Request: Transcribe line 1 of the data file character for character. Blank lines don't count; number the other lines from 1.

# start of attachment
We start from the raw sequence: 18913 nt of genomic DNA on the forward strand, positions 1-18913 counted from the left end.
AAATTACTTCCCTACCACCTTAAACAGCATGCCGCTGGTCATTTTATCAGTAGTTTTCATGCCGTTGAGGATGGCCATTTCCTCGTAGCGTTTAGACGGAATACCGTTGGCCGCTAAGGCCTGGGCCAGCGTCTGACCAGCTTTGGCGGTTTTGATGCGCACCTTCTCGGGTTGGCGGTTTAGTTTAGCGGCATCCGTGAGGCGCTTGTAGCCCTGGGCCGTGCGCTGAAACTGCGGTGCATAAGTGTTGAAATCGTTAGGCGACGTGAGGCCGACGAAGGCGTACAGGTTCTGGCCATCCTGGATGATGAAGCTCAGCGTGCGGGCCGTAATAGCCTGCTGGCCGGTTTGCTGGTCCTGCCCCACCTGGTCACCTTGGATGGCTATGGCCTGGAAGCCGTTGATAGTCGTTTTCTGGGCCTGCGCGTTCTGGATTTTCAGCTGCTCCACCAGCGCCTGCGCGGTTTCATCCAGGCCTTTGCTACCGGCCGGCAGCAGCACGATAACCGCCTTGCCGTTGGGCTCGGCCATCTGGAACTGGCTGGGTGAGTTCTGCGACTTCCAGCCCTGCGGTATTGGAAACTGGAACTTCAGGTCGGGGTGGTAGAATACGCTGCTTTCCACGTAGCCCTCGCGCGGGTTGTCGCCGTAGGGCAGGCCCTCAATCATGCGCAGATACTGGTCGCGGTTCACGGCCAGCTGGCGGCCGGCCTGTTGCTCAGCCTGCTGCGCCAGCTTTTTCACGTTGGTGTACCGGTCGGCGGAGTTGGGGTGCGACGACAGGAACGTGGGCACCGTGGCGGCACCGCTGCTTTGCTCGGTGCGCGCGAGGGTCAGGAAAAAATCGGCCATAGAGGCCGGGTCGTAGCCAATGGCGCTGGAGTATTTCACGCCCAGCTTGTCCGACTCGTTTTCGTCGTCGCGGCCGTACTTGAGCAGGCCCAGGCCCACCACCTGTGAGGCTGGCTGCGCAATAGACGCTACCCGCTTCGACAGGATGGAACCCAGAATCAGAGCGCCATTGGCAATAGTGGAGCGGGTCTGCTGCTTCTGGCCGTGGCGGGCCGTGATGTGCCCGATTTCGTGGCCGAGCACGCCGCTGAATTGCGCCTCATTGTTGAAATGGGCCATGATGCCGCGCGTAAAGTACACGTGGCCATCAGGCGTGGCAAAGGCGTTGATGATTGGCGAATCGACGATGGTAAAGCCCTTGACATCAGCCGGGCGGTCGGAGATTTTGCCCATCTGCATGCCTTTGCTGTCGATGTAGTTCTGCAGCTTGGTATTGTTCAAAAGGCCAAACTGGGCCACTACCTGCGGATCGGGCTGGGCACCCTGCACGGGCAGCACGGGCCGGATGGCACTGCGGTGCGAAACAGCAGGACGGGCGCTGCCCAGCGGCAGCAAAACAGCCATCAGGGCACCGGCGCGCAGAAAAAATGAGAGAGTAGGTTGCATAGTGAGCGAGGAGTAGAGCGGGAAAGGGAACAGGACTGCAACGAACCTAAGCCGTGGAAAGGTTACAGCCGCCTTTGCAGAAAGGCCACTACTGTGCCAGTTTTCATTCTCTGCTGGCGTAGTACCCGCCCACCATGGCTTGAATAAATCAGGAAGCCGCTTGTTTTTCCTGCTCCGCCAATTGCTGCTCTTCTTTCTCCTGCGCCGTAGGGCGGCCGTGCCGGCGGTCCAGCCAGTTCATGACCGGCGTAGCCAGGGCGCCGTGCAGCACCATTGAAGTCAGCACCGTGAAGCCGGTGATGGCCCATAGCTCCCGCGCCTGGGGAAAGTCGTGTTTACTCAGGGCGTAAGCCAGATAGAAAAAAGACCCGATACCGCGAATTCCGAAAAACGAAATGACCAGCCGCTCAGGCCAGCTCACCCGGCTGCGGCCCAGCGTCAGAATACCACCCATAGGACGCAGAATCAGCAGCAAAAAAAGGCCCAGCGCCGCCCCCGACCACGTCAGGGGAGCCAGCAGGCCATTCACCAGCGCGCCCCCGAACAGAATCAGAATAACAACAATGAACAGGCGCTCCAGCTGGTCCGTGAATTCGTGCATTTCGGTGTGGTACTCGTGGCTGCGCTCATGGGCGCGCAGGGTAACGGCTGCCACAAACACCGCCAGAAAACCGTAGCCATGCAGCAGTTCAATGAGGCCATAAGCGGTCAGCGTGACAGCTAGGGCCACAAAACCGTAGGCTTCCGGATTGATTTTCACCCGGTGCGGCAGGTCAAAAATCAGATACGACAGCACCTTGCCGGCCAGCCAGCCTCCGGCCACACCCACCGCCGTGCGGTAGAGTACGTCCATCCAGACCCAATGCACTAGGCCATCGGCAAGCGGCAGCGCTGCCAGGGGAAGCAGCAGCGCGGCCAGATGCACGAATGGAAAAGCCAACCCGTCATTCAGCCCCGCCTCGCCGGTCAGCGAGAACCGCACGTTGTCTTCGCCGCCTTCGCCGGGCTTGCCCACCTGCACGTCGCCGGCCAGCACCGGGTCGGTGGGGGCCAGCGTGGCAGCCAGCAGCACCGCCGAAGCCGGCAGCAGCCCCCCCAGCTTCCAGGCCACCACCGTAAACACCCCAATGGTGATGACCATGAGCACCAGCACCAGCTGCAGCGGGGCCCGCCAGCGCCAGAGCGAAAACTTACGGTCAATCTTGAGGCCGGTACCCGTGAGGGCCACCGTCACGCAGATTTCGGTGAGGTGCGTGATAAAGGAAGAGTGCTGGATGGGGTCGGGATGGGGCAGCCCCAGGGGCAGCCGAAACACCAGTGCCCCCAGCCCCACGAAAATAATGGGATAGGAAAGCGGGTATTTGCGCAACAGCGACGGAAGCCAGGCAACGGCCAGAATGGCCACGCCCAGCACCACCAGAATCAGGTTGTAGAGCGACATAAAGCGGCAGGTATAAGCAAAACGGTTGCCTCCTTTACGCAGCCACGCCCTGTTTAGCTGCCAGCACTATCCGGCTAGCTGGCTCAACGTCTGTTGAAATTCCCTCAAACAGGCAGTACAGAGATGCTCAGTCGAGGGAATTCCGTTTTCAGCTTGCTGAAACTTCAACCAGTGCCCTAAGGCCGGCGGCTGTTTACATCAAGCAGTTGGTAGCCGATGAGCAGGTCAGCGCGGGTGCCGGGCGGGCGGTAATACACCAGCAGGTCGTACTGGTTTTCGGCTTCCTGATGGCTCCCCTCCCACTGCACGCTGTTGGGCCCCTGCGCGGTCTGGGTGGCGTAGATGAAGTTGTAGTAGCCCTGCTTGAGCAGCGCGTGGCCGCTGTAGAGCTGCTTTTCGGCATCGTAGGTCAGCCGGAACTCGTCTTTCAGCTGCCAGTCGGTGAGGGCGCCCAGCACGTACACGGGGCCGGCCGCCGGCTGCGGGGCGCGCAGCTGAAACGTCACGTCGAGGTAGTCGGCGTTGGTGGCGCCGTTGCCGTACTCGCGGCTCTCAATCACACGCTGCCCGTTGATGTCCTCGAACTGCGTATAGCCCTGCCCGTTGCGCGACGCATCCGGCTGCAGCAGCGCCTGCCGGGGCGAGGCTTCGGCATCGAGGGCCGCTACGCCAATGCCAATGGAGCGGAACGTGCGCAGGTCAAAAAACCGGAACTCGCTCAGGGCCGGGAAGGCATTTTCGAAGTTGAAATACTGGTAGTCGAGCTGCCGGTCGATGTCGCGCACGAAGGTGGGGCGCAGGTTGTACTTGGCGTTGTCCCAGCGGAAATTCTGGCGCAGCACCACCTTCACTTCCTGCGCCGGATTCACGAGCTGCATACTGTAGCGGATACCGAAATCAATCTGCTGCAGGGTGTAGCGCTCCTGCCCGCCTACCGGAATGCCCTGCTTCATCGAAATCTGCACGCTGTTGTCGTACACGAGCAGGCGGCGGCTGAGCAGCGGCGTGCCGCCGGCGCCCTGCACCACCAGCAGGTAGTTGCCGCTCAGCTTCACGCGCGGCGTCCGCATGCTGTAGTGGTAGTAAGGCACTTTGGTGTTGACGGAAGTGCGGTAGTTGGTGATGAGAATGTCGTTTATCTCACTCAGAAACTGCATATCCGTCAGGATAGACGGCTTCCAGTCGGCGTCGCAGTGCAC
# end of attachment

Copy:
We start from the raw sequence: 18913 nt of genomic DNA on the forward strand, positions 1-18913 counted from the left end.